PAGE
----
8 Ways to Repurpose Your Old PC That Can’t Run Windows 11

From October 2025, regular editions of Windows 10 will no longer receive security updates, but you might not be able to upgrade your computer to Windows 11 due to its strict hardware requirements. That doesn’t mean you should throw that PC out yet! There are plenty of great ways you can repurpose your computer.

1. Install Linux Instead

Linux has many distros that are more than capable of replacing Windows for the vast majority of users. All the most important productivity software works on Linux, and most people really only need a browser to get most things done.

If you’re a gamer, you don’t need to give it all up either, since gaming on Linux continues to get better. There are plenty of great Linux distros for beginners; in most cases, you don’t have to remove Windows to try them.

2. Use It as a NAS

Cloud storage is great, but it stops working when the internet goes down, is limited by your internet speed, and comes with some privacy concerns. So why not take your old computer and turn it into a NAS (Network Attached Storage) server.

Stuff a few cheap hard drives in there, load the NAS operating system and software of your choice, and let everyone store and access data on your fast local LAN.

3. Make a Streaming Server

This is adjacent to the idea of turning your computer into a NAS, but with the added ability to stream video content from your personal collection of videos to anyone on your network (or outside it, depending on your setup.)

You can use a commercial solution such as setting up a Plex server, or you can turn your computer into a DLNA media server.

4. Host Your Own E-book Library

If you have a collection of e-books, comic books, or any other documentation, you can use software such as Caliber to organize and serve them to your device like tablets or e-readers.

5. Make a Dedicated Gaming Server

Many multiplayer games eventually lose popularity and the number of servers become fewer and fewer—and worse in quality. If there’s a certain game you love that’s short in servers these days, you can use your old computer to host a dedicated server for that game.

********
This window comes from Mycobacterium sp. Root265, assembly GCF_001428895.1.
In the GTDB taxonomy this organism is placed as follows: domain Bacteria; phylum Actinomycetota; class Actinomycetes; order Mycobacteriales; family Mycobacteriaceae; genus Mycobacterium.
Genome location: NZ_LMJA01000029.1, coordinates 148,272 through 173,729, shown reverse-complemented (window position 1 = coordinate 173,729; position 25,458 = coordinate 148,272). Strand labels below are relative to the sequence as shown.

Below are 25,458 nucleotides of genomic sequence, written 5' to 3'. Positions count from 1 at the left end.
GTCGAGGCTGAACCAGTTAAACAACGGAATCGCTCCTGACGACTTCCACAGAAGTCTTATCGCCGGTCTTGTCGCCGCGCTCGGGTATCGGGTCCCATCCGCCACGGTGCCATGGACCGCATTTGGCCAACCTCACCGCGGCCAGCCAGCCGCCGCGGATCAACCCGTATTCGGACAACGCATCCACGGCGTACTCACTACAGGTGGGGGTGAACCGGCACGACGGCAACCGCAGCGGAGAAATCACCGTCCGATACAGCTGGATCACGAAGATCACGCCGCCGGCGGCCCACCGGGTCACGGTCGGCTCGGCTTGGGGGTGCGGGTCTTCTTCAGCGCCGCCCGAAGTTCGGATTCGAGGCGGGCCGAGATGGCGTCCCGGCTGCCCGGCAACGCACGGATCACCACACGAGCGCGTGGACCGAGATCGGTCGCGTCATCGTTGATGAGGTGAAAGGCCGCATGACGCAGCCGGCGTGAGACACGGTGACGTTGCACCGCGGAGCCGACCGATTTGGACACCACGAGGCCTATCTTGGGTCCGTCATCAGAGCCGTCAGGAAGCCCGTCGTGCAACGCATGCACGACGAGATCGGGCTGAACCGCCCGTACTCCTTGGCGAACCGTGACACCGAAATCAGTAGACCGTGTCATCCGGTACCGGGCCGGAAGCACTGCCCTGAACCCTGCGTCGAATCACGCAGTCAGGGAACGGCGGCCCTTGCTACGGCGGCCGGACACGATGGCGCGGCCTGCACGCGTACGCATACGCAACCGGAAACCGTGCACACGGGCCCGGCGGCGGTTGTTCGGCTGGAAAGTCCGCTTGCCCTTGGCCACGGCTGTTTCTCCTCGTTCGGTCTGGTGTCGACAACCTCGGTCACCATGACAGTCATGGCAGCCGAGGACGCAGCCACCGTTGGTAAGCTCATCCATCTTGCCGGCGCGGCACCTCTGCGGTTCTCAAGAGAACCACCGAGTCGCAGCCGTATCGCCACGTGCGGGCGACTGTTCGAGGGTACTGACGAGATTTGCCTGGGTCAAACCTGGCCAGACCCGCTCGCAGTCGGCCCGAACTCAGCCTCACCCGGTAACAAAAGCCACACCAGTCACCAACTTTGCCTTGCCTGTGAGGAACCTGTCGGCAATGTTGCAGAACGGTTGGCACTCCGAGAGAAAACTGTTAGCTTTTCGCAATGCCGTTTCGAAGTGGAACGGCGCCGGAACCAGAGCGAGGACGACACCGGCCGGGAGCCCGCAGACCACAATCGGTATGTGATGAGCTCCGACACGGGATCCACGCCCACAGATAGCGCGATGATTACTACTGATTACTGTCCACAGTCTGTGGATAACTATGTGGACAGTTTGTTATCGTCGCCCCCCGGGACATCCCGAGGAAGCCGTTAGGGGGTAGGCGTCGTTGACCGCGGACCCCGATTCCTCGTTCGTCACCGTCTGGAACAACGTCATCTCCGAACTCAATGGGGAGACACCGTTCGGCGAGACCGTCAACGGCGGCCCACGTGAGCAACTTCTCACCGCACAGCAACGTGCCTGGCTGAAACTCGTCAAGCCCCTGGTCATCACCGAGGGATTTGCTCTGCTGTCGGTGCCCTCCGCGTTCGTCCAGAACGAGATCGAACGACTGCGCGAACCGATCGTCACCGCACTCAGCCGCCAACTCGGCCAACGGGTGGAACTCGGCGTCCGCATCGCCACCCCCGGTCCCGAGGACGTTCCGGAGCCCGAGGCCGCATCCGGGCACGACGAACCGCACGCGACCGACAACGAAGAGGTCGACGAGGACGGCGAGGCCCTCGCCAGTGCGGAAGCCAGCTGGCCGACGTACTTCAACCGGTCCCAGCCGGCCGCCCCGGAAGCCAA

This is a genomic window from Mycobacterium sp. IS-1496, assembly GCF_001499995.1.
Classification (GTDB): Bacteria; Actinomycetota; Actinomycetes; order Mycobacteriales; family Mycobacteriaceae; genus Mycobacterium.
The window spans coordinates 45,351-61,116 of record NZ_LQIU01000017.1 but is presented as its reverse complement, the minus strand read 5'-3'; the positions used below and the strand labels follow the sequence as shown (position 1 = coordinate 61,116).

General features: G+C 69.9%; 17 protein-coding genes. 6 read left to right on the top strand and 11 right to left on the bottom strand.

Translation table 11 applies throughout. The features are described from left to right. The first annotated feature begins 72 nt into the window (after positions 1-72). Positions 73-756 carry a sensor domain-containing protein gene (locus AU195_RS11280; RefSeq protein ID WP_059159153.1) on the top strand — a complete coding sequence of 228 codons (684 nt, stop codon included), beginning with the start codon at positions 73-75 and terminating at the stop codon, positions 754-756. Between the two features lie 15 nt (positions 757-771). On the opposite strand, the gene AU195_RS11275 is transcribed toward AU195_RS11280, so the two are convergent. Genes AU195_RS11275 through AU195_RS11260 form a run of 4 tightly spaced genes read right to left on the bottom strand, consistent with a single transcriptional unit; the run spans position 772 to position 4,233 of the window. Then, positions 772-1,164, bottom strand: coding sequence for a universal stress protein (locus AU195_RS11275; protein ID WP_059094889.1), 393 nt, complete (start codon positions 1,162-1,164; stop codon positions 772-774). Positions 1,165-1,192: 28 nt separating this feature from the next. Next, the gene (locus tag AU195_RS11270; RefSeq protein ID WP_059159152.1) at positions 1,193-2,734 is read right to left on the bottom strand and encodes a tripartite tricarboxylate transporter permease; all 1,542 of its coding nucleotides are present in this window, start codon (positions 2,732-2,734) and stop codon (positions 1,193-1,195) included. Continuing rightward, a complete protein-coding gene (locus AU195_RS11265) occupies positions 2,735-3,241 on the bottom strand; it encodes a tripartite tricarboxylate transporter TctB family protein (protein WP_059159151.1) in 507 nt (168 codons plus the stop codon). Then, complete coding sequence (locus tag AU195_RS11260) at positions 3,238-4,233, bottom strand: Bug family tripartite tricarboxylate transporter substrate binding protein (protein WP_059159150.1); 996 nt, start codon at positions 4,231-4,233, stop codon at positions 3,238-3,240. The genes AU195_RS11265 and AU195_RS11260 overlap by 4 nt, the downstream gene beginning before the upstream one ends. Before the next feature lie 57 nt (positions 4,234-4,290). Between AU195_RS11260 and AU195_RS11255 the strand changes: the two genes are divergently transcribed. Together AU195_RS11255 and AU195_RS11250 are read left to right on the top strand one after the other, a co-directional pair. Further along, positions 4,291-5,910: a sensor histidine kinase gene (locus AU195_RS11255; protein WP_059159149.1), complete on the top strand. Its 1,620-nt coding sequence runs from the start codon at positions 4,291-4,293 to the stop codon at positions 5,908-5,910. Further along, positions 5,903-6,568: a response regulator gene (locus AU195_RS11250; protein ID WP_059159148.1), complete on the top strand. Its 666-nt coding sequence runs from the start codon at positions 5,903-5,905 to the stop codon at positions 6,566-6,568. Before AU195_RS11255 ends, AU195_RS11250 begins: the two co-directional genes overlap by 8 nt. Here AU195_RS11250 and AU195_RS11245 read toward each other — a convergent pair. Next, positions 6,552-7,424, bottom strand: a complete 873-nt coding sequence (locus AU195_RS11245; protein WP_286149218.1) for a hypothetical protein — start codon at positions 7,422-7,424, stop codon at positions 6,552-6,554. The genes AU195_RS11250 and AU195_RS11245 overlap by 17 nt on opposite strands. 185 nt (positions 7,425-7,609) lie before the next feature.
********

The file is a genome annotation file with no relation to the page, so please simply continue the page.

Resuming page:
Whether you can run that dedicated server on a non-Windows operating system will depend on the specific game, but it can be a great way to create a fast, private game server for yourself and your friends.

6. Create Your Own Web Server

Usually, when creating and hosting a website, you’d pay a hosting service for space on their servers, but you can simply turn your computer into a web host and have complete control over your website. That said, not everyone can host a web server on a home connection because many ISPs specifically forbid it.

Assuming your ISP is okay with you hosting a web server on your home connection, it can be a cool way to run a small forum community or blog. If you want to run a site as a hobby and really get to grips with the nuts and bolts of the process, this is a great way to get started.

7. Make a Hackintosh

While many consider the days of the Hackintosh to be numbered, others would argue that Hackintoshes are still worth it. If your old computer happens to have a Hackintosh-friendly motherboard, CPU, and GPU, it’s a great way of extending its life—as long as it will run a version of macOS that’s still getting security updates.

8. Build an Arcade Cabinet

You may have seen projects where people take small and inexpensive computers such as a Raspberry Pi to make their own arcade emulation cabinets (one of many great Raspberry Pi projects.)

Your Windows 10 computer is probably way more powerful than a Pi, so it will work a treat as the heart of an arcade cabinet. Since you already own the PC part of the equation, it should work out far cheaper than a pre-built system and you can easily buy arcade cabinet kits from sites like Amazon.

Don’t Let Windows 11 Make E-waste

While your computer might not be compatible with Windows 11, it’s still more than capable of serving as a handy machine for many tasks. It would be a real shame if your capable computer went to your local landfill for no reason other than Windows 11 being too picky about what hardware it will accept.

So save the planet from yet more e-waste and repurpose that Windows 10 computer to give it a new lease of life.

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